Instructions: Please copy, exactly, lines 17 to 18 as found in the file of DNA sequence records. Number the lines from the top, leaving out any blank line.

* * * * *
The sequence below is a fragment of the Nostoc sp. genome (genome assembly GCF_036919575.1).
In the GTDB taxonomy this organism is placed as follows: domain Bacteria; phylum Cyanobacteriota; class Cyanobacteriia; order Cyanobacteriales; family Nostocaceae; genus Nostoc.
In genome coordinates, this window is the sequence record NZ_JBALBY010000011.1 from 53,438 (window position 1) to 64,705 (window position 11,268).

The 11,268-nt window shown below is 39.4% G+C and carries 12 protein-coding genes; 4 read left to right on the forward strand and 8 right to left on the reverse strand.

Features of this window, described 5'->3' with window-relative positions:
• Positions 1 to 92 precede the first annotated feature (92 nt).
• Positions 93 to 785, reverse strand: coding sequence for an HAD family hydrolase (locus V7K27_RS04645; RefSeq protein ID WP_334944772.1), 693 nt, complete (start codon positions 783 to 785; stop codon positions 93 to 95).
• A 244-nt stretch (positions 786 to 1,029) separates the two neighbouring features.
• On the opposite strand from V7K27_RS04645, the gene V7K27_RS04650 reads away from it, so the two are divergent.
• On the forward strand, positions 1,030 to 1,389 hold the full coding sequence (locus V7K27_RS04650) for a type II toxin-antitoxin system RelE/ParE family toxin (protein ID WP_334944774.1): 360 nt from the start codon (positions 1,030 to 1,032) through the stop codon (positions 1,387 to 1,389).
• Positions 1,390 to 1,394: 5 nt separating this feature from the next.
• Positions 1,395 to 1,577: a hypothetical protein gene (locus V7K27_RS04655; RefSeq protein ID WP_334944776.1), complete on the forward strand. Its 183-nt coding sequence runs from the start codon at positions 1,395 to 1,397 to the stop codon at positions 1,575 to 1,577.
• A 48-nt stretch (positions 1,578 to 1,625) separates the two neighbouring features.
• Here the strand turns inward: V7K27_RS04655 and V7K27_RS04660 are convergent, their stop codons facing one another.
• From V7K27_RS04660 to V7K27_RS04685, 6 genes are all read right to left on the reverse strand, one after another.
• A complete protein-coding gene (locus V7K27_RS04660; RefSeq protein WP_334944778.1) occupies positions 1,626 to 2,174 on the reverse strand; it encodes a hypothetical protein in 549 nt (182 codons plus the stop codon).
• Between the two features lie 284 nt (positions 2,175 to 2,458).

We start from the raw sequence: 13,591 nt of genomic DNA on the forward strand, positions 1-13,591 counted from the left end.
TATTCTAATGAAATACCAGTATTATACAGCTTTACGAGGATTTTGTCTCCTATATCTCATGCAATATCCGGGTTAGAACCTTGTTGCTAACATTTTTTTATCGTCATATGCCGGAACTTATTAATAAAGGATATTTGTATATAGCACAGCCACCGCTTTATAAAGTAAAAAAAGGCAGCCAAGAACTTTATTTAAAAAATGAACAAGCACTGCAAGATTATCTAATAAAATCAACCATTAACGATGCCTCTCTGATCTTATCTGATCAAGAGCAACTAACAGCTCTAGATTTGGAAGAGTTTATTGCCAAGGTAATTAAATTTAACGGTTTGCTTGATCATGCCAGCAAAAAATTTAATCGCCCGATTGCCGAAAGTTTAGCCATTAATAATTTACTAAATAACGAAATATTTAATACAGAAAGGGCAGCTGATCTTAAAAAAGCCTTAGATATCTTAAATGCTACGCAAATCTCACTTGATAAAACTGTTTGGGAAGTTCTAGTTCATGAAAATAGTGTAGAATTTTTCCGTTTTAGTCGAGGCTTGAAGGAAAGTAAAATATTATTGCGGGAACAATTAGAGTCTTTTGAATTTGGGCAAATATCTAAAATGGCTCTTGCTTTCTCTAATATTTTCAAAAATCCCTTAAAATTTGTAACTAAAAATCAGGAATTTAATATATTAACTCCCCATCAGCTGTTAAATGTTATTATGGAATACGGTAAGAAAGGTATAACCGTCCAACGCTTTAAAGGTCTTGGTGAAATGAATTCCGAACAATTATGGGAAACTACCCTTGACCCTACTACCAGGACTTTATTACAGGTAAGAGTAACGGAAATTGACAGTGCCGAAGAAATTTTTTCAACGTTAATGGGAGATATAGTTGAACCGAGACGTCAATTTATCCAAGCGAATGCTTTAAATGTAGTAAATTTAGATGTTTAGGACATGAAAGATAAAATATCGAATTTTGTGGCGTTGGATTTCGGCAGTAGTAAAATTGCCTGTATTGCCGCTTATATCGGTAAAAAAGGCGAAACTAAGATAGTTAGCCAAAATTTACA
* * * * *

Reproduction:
• Between the two features lie 284 nt (positions 2,175 to 2,458).

We start from the raw sequence: 13,591 nt of genomic DNA on the forward strand, positions 1-13,591 counted from the left end.